Pssst: a 'Little Secret' worth telling to families
This summer is stuffed with PG-13 movies. That would be a relief from the usual glut of R-rated films if so many of the PG-13 items wouldn't have gotten an R themselves not long ago and might today, if they weren't released by powerful Hollywood studios good at cozying up to the ratings board.Skip to next paragraph
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In this atmosphere, it's nice to have more G and PG pictures also arriving than in previous years. "Little Secrets" is a genuine PG, gentle and wholesome almost all the way through. It's not a great movie, but it should attract family audiences.
The heroine is Emily, an enterprising preteen who enjoys keeping busy. One of her activities is a Secret Keeper booth in her yard, where she draws long lines of neighborhood kids eager to confide some secret they have for a small fee safe in the knowledge that she won't tell a soul.
She's also a violinist who loves classical music. Her goal is to join the junior division of the local symphony, and her teacher assures her she has enough talent, if only she works hard enough. That's no problem for this disciplined youngster.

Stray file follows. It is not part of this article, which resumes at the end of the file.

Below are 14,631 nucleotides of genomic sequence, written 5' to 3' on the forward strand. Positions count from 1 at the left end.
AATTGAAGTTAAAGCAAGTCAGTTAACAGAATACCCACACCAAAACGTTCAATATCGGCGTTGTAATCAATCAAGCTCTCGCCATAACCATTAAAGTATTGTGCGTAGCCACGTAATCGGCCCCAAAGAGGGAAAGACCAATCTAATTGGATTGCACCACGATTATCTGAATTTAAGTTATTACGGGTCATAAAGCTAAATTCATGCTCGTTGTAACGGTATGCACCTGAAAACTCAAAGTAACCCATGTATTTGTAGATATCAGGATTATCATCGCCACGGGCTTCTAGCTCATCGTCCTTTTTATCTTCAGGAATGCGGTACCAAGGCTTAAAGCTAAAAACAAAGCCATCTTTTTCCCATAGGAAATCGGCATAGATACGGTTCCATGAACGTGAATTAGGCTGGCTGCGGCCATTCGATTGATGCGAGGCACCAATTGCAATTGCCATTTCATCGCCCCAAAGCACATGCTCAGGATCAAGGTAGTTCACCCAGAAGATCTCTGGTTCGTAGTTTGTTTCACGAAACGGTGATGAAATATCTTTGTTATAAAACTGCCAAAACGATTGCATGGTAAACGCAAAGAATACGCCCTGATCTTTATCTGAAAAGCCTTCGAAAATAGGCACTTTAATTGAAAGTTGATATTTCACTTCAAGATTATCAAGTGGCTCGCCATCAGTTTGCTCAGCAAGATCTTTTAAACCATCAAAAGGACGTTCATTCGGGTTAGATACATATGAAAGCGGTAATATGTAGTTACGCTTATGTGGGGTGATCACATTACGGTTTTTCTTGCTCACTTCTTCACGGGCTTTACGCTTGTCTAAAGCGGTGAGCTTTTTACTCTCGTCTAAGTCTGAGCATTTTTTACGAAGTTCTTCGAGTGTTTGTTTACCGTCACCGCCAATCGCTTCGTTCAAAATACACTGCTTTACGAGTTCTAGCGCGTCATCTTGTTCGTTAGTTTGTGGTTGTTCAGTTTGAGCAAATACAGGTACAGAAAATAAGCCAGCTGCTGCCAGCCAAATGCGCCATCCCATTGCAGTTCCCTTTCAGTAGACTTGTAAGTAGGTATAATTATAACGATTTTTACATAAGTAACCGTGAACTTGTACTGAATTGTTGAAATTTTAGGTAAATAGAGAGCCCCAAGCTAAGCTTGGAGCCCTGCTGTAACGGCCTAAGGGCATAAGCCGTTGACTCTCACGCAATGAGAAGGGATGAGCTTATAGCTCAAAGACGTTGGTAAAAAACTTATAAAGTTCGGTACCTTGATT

Ironically, though, Emily has a secret herself she's an adopted child.
Her parents have assumed she'll tell other people about this on her own schedule, but she's kept it bottled up because of deep-down insecurities she can't shake.
Another complication is looming for her, too: newfound affection for two brothers who've moved into the neighborhood, one of whom seems to be stealing her heart. Will this distract Emily from practicing her scales and arpeggios? And will her mother's unexpected middle-aged pregnancy increase her anxieties about her place in the family?
"Little Secrets" would be more believable if it weren't quite so trim and tidy. It has a sitcommy look, etching all its incidents and characters in well-scrubbed images as carefully manicured as the lawns in Emily's neat suburban neighborhood.
But this isn't the kind of movie you go to for hard-edged realism, and if a touch of summertime sweetness is what you're after, you'll have an enjoyable time.
Credit goes to director Blair Treu, a graduate of the Disney studio, and to the energetic cast, especially Evan Rachel Wood as Emily and Vivica A. Fox as her music teacher.
This picture is a secret family-oriented viewers should spread around.
Rated PG; contains mild violence and references to drinking.